System Report: Random House cuts turnaround in half
Associates are directed by voice in the piece picking area. Once all the items have been picked, a tote is conveyed to an induction point for the tilt-tray sortation system.
Big-box retailers, the Internet and e-books have upended the way books are purchased by consumers. Many of those same dynamics are altering the way books are distributed as well.
Not so long ago, Random House Inc.—the world’s largest English-language trade book publisher—distributed only its own newly published and backlist hardcovers, trade and mass-market paperbacks, and audio books issued by its nearly 100 imprints in North America. What’s more, a significant portion of those books were likely to be shipped as full-pallet orders.
Today, Random House still distributes its own titles. But, it also has a growing third-party distribution business, shipping titles for 30 other publishers to thousands of brick and mortar retailers, distributors, wholesalers and libraries, as well as direct-to-consumer Web orders. In addition to warehousing and shipping, Random House also handles customer service and back-office support functions for its third-party customers.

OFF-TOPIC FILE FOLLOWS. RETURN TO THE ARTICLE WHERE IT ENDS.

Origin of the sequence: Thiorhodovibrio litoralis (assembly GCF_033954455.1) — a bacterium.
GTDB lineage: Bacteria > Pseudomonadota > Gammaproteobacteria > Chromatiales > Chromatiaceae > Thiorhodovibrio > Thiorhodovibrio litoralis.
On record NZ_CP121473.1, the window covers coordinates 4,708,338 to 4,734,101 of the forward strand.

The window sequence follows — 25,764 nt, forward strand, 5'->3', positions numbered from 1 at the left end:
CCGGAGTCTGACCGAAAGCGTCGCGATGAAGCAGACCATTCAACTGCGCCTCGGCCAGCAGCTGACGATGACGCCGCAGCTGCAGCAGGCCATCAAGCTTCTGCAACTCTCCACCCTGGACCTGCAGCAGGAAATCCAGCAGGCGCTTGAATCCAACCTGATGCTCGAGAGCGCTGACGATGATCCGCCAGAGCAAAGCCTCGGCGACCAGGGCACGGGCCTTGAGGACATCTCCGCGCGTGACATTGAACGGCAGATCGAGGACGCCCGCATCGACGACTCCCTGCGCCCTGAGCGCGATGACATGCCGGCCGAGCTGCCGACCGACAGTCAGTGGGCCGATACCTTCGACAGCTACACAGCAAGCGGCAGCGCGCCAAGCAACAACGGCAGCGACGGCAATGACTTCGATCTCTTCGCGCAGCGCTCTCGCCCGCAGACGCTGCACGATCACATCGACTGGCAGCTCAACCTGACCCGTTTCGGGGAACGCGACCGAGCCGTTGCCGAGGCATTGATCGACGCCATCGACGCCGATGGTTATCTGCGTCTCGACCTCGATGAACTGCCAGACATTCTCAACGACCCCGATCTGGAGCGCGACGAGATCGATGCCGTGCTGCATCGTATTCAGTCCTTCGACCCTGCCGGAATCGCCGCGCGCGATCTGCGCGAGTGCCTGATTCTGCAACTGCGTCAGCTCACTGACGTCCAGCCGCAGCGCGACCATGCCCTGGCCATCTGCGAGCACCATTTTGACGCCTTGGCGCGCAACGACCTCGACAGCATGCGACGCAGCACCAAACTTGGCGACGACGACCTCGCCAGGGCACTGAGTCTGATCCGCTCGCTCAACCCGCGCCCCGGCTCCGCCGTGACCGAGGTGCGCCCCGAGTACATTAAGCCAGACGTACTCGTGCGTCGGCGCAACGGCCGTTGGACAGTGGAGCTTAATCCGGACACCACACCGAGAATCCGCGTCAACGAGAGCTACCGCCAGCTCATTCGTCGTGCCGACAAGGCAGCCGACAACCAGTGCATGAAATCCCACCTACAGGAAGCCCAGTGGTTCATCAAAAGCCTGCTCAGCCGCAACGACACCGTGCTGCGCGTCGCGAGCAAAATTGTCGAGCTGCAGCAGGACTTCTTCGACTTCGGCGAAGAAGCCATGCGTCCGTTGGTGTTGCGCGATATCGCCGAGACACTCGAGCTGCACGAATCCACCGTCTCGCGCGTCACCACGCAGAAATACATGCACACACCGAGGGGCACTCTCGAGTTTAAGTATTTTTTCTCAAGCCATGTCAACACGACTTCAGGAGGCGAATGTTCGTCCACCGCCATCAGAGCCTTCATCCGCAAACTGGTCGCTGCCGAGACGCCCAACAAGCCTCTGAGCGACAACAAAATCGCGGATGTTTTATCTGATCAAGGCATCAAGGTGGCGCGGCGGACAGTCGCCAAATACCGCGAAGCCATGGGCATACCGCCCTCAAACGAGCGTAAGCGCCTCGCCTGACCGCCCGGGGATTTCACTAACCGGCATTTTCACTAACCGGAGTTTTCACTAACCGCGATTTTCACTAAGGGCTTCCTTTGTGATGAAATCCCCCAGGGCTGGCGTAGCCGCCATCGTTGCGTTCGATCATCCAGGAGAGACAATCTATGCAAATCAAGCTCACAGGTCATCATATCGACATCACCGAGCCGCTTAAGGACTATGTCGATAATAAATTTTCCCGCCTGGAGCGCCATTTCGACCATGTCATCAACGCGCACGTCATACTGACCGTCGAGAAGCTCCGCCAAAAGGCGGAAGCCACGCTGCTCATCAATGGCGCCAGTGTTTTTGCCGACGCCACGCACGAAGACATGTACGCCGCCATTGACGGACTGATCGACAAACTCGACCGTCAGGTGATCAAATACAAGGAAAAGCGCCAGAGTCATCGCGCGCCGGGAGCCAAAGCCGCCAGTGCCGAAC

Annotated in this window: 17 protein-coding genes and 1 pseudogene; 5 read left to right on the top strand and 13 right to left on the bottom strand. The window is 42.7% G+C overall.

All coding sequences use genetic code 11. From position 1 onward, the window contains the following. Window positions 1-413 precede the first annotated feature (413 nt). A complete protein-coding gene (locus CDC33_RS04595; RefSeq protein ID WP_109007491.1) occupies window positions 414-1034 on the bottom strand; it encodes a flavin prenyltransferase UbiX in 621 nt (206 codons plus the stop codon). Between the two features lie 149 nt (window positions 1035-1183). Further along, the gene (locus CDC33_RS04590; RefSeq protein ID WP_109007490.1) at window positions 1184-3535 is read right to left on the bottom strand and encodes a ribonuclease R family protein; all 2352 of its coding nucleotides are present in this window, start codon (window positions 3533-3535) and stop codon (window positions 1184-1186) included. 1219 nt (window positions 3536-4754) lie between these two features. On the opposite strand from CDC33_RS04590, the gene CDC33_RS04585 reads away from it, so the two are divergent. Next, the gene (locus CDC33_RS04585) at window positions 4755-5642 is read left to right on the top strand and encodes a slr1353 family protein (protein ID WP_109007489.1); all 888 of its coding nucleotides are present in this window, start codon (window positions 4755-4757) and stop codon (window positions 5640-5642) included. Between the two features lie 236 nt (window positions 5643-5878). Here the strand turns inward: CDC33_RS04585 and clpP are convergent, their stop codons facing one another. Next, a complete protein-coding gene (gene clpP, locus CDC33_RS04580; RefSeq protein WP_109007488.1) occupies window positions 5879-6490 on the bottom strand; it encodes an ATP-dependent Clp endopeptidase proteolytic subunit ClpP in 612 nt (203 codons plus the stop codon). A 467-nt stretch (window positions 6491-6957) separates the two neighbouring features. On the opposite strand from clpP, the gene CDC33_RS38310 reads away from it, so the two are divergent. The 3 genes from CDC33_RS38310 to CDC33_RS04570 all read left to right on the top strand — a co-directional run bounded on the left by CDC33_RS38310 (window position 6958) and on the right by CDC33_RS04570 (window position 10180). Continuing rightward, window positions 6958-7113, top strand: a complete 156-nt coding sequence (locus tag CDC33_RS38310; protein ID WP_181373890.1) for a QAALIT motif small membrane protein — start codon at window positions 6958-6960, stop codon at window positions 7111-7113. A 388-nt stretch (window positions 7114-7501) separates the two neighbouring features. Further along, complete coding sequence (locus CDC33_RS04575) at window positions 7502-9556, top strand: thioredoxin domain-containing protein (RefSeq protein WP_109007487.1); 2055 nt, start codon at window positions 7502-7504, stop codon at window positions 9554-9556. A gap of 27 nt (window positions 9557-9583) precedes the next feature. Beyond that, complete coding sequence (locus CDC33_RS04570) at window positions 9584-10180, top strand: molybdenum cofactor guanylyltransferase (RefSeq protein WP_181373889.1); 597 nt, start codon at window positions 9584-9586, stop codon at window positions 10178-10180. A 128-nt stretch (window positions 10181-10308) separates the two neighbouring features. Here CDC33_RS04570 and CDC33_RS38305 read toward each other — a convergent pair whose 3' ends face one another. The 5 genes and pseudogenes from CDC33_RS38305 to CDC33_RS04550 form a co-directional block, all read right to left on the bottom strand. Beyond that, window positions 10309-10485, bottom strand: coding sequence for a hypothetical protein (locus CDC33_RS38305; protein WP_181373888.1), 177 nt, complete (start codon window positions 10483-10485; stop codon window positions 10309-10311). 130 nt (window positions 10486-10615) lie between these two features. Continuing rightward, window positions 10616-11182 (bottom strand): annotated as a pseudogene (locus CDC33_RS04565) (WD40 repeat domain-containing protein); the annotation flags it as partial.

The profile of those orders has also changed. According to Annette Danek, vice president of fulfillment, who runs the company’s distribution and fulfillment centers, “As people are buying more electronic books, you don’t need as many physical books in the supply chain.” As a result, full pallets comprise fewer than 10% of the units shipped from Random House’s 1.3-million-square-foot distribution center in Westminster, Md. About 60% of the units are full cartons and 30% are loose picks—individual titles picked to a mixed carton.
To address those changes and to support its growing third-party logistics (3PL) business, Random House added a single-tray tilt-tray sorter (Intelligrated) to the Westminster facility in the fall of 2009.
The 712-foot-long sorter features:
• Two induction locations with six stations each and four induction belts per station, for a total of 12 high-capacity singulated automatic inductions.
• Overhead scanning after each array of induction stations. The scanners read a UPC bar code on the exterior of each item on the sorter.
• And, 250 double-level chutes for a total of 500 potential sort/pack-out destinations. Packers are responsible for more than one-sort destination.
The sorter allows Random House to efficiently handle the mixed-case and direct-to-consumer orders that now comprise a larger share of its business. Order turnaround time has been improved by 50% since the sorter went live even as the company increased its overall title volume with its non-Random House clientele.
The change was a calculated strategic decision made together by company CEO Markus Dohle; Madeline McIntosh, the president of sales, operations and digital; and the senior distribution leadership that has paid off despite an economic slowdown. “We decided to invest in our physical infrastructure at a time when most publishers have put on the brakes with theirs,” says Danek. “We’re now able to get our books delivered faster than our competition, and we have become a more effective and profitable partner for our booksellers with our advanced supply chain productivity and efficiency.”